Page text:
Facts About Africa’s Largest Species
The term “Big 5” was originally coined in the 19th Century by big game hunters who found these large African mammal species a trophy to bring home because they were dangerous and difficult to hunt. Going on safari with Wanderful Tanzania allows modern safari enthusiasts to hunt for the Big 5 too, but the only shooting we do is with cameras. When you book travels with Wanderful Tanzania you’ll set out on an adventure to catch sight of and photograph the African elephant, Cape buffalo, African lion, leopard, and rhinoceros.
There have been conservation efforts to save the Big 5 and they are protected in national parks and private game reserves. Being able to see these species living wild and free in their natural habitats is one of the most unforgettable thrills a traveler can have on safari. To prepare you for your trip, here is information about each of these amazing creatures.
African elephants are the world’s largest land animals and can be between 8 to 13 feet tall and weigh in at more than 22,000 pounds (10 tons). Adult males, called bull elephants, are usually solitary creatures but they can also be seen in bachelor groups. Herds of females are very social and typically travel together led by a matriarch and surrounded by younger females and their offspring.
They eat up to 375 pounds of vegetation and drink 50 gallons of water every day. Their plant-based diet includes grass, leaves, bushes and the bark from trees.
While many people will call these creatures “gentle giants,” African elephants are more likely to charge than the other Big 5 species. This is especially true if they feel threatened in any way or the view of their young is blocked.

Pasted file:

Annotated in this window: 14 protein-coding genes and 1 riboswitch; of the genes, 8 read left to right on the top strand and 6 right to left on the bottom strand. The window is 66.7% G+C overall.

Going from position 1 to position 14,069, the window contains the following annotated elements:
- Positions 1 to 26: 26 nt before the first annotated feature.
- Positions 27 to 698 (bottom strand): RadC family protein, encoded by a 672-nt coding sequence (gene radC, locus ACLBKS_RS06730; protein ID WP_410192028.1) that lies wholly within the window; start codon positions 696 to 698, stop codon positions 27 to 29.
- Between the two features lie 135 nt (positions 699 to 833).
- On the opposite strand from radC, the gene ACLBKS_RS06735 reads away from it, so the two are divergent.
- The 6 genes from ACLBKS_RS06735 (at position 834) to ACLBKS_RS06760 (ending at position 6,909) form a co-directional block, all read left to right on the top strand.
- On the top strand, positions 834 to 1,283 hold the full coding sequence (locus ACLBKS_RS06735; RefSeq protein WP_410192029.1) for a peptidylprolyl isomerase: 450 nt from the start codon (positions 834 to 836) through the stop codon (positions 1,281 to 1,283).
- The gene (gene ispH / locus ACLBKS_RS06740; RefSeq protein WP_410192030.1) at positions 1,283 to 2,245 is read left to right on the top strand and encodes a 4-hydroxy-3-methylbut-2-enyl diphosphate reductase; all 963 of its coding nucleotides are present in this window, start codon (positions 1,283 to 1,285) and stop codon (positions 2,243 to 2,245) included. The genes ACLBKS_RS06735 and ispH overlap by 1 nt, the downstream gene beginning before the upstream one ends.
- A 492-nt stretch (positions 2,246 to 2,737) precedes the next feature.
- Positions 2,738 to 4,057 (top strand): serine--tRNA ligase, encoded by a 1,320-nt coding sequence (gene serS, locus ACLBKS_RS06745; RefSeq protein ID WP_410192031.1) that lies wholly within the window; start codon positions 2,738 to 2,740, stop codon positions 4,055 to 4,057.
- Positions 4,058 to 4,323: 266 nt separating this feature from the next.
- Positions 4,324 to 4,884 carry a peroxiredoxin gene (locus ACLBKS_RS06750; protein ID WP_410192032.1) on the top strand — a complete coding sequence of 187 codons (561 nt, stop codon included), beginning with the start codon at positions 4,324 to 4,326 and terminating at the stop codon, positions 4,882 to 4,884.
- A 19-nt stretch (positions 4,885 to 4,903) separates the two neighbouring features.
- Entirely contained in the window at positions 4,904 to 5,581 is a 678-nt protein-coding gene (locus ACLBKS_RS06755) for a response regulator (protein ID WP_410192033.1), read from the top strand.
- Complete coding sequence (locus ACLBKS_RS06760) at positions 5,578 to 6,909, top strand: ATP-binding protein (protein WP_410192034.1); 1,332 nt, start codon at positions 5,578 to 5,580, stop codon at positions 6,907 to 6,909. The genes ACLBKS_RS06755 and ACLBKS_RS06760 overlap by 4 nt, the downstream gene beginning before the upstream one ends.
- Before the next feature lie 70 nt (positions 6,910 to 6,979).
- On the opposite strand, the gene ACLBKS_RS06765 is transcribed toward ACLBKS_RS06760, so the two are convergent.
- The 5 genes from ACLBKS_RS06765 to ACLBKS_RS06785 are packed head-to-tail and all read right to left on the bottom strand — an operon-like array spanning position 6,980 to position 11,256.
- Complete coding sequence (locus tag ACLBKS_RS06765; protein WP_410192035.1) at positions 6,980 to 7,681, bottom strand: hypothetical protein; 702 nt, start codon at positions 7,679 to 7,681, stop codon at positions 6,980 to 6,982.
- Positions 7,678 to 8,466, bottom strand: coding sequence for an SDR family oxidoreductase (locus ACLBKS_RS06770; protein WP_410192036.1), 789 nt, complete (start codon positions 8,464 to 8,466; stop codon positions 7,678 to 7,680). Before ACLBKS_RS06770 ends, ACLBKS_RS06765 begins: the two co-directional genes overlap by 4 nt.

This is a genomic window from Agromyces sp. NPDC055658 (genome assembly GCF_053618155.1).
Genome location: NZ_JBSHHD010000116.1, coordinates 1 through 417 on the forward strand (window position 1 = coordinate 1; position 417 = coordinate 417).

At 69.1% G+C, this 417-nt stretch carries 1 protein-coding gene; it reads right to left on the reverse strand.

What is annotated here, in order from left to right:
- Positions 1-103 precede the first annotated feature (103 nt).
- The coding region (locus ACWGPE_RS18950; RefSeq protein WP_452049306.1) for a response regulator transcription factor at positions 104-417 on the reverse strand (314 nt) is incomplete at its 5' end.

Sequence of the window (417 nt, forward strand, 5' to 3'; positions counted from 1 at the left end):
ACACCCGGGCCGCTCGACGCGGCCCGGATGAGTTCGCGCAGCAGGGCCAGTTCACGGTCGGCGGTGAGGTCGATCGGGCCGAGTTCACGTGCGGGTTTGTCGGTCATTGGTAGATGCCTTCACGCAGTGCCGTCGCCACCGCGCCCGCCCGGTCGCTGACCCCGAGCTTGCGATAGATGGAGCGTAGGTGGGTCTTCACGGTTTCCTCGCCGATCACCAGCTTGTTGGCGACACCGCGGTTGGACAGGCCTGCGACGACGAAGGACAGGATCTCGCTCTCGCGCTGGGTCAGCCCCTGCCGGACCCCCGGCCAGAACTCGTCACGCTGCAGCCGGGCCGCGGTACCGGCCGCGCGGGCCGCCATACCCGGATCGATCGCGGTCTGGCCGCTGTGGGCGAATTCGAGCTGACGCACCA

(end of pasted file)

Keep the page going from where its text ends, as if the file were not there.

Poaching is still a major issue and thus, the African elephant is listed as Vulnerable on the International Union for Conservation of Nature (IUCN) Red List of Threatened Species. In Tanzania, African elephants (and rhinos) are on the rebound due to government crackdowns on poachers. It now has one of Africa’s most significant remaining elephant populations, the only population that is larger is in Botswana.
The Cape buffalo is the most common subspecies of African buffalo. Males can weigh up to 2,000 pounds. They are mostly found in groups and large herds, and have a complex social structure.
Of all the Big 5, the Cape buffalo is perhaps the most dangerous to humans because they are very protective and territorial. When they are threatened they are known to charge with a surprising speed of 35 miles per hour.
While their movements can be unpredictable, experts say that when the herd rests, females sit on the ground facing the direction they think the herd should move next. When they rise, there is a bit of a silent “vote” because they only progress along the route that the majority of them are facing.
Calves are only born during the rainy season when there is more food and water for survival. So if you see a calf in the group, you know it’s young because calves stay with their mothers for about one year before becoming more independent; males leave the herd at approximately two years old.
If a Cape buffalo is on the ground and you can’t see its genitalia, you can tell a male from female by looking at the horns. Male horns come together and fuse on the forehead. This is known as a “boss.” The thicker and larger the horns usually indicates that the male is ranked higher in the dominance hierarchy of the herd.